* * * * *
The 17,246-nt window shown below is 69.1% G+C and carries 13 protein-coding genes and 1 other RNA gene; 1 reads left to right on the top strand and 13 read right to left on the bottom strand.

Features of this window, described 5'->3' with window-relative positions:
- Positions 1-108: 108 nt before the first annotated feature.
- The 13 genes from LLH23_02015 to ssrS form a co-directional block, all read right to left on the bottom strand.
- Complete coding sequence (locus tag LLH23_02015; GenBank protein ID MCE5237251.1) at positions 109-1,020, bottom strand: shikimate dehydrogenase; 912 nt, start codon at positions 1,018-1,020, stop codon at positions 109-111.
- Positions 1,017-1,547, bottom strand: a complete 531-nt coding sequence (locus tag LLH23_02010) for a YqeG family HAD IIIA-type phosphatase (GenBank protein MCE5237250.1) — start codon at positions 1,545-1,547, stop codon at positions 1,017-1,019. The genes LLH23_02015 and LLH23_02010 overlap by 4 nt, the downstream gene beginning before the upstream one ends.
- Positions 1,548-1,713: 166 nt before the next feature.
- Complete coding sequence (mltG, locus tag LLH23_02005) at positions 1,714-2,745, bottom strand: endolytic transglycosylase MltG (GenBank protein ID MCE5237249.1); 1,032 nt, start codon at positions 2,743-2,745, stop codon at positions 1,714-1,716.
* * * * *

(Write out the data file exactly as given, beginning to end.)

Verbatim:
The 17,246-nt window shown below is 69.1% G+C and carries 13 protein-coding genes and 1 other RNA gene; 1 reads left to right on the top strand and 13 read right to left on the bottom strand.

Features of this window, described 5'->3' with window-relative positions:
- Positions 1-108: 108 nt before the first annotated feature.
- The 13 genes from LLH23_02015 to ssrS form a co-directional block, all read right to left on the bottom strand.
- Complete coding sequence (locus tag LLH23_02015; GenBank protein ID MCE5237251.1) at positions 109-1,020, bottom strand: shikimate dehydrogenase; 912 nt, start codon at positions 1,018-1,020, stop codon at positions 109-111.
- Positions 1,017-1,547, bottom strand: a complete 531-nt coding sequence (locus tag LLH23_02010) for a YqeG family HAD IIIA-type phosphatase (GenBank protein MCE5237250.1) — start codon at positions 1,545-1,547, stop codon at positions 1,017-1,019. The genes LLH23_02015 and LLH23_02010 overlap by 4 nt, the downstream gene beginning before the upstream one ends.
- Positions 1,548-1,713: 166 nt before the next feature.
- Complete coding sequence (mltG, locus tag LLH23_02005) at positions 1,714-2,745, bottom strand: endolytic transglycosylase MltG (GenBank protein ID MCE5237249.1); 1,032 nt, start codon at positions 2,743-2,745, stop codon at positions 1,714-1,716.